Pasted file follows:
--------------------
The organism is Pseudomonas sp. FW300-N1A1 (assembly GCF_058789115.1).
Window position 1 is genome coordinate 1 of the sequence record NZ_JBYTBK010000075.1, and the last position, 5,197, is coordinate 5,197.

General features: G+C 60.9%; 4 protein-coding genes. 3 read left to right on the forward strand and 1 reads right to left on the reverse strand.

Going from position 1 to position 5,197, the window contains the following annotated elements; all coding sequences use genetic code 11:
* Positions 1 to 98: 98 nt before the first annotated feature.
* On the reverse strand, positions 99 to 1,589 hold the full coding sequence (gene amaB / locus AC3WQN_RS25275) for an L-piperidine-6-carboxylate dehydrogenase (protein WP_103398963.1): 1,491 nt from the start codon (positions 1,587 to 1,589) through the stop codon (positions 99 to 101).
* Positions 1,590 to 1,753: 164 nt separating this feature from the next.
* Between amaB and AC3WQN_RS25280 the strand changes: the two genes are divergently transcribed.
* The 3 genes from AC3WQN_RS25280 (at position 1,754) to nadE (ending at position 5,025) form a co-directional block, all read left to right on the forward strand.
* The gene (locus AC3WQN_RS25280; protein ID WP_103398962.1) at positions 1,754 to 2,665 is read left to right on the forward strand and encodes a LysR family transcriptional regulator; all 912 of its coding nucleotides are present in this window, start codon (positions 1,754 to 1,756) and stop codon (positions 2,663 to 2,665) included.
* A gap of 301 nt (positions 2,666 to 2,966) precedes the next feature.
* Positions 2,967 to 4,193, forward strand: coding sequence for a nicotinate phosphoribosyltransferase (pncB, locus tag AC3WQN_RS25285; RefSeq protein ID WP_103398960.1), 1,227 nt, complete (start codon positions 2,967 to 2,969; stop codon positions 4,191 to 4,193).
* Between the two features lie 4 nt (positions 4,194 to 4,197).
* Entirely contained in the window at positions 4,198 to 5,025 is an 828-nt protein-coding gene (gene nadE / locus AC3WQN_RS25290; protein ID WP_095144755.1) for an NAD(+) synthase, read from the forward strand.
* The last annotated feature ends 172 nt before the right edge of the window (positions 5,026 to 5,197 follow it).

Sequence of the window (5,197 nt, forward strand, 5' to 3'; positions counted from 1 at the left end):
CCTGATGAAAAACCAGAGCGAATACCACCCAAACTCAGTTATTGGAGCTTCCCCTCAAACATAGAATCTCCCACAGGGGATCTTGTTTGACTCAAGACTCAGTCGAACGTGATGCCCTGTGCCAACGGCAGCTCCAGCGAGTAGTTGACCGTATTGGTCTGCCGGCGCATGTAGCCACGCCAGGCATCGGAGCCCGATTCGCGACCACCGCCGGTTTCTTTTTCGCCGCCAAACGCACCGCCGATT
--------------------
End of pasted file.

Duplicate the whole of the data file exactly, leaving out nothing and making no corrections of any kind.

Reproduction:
The organism is Pseudomonas sp. FW300-N1A1 (assembly GCF_058789115.1).
Window position 1 is genome coordinate 1 of the sequence record NZ_JBYTBK010000075.1, and the last position, 5,197, is coordinate 5,197.

General features: G+C 60.9%; 4 protein-coding genes. 3 read left to right on the forward strand and 1 reads right to left on the reverse strand.

Going from position 1 to position 5,197, the window contains the following annotated elements; all coding sequences use genetic code 11:
* Positions 1 to 98: 98 nt before the first annotated feature.
* On the reverse strand, positions 99 to 1,589 hold the full coding sequence (gene amaB / locus AC3WQN_RS25275) for an L-piperidine-6-carboxylate dehydrogenase (protein WP_103398963.1): 1,491 nt from the start codon (positions 1,587 to 1,589) through the stop codon (positions 99 to 101).
* Positions 1,590 to 1,753: 164 nt separating this feature from the next.
* Between amaB and AC3WQN_RS25280 the strand changes: the two genes are divergently transcribed.
* The 3 genes from AC3WQN_RS25280 (at position 1,754) to nadE (ending at position 5,025) form a co-directional block, all read left to right on the forward strand.
* The gene (locus AC3WQN_RS25280; protein ID WP_103398962.1) at positions 1,754 to 2,665 is read left to right on the forward strand and encodes a LysR family transcriptional regulator; all 912 of its coding nucleotides are present in this window, start codon (positions 1,754 to 1,756) and stop codon (positions 2,663 to 2,665) included.
* A gap of 301 nt (positions 2,666 to 2,966) precedes the next feature.
* Positions 2,967 to 4,193, forward strand: coding sequence for a nicotinate phosphoribosyltransferase (pncB, locus tag AC3WQN_RS25285; RefSeq protein ID WP_103398960.1), 1,227 nt, complete (start codon positions 2,967 to 2,969; stop codon positions 4,191 to 4,193).
* Between the two features lie 4 nt (positions 4,194 to 4,197).
* Entirely contained in the window at positions 4,198 to 5,025 is an 828-nt protein-coding gene (gene nadE / locus AC3WQN_RS25290; protein ID WP_095144755.1) for an NAD(+) synthase, read from the forward strand.
* The last annotated feature ends 172 nt before the right edge of the window (positions 5,026 to 5,197 follow it).

Sequence of the window (5,197 nt, forward strand, 5' to 3'; positions counted from 1 at the left end):
CCTGATGAAAAACCAGAGCGAATACCACCCAAACTCAGTTATTGGAGCTTCCCCTCAAACATAGAATCTCCCACAGGGGATCTTGTTTGACTCAAGACTCAGTCGAACGTGATGCCCTGTGCCAACGGCAGCTCCAGCGAGTAGTTGACCGTATTGGTCTGCCGGCGCATGTAGCCACGCCAGGCATCGGAGCCCGATTCGCGACCACCGCCGGTTTCTTTTTCGCCGCCAAACGCACCGCCGATT